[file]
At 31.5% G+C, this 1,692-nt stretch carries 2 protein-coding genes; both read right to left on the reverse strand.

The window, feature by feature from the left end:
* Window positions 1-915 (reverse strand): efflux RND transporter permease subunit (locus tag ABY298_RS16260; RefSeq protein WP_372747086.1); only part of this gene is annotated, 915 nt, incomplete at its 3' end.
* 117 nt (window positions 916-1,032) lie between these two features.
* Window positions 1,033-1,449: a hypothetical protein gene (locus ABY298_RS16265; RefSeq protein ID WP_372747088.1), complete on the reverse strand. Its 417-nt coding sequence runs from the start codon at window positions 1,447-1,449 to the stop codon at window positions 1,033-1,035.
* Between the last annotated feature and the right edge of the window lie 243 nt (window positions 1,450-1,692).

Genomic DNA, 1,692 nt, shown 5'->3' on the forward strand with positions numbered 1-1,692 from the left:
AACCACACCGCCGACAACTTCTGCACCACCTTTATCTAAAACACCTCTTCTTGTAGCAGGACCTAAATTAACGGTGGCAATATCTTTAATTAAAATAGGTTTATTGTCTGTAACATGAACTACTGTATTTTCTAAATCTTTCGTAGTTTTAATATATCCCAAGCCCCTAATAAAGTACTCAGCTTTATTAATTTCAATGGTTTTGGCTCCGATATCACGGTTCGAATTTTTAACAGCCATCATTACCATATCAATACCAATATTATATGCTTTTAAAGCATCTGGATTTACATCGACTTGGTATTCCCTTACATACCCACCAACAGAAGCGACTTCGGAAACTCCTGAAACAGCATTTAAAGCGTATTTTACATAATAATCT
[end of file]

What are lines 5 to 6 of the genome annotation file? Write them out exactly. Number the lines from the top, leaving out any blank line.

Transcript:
* Window positions 1,033-1,449: a hypothetical protein gene (locus ABY298_RS16265; RefSeq protein ID WP_372747088.1), complete on the reverse strand. Its 417-nt coding sequence runs from the start codon at window positions 1,447-1,449 to the stop codon at window positions 1,033-1,035.
* Between the last annotated feature and the right edge of the window lie 243 nt (window positions 1,450-1,692).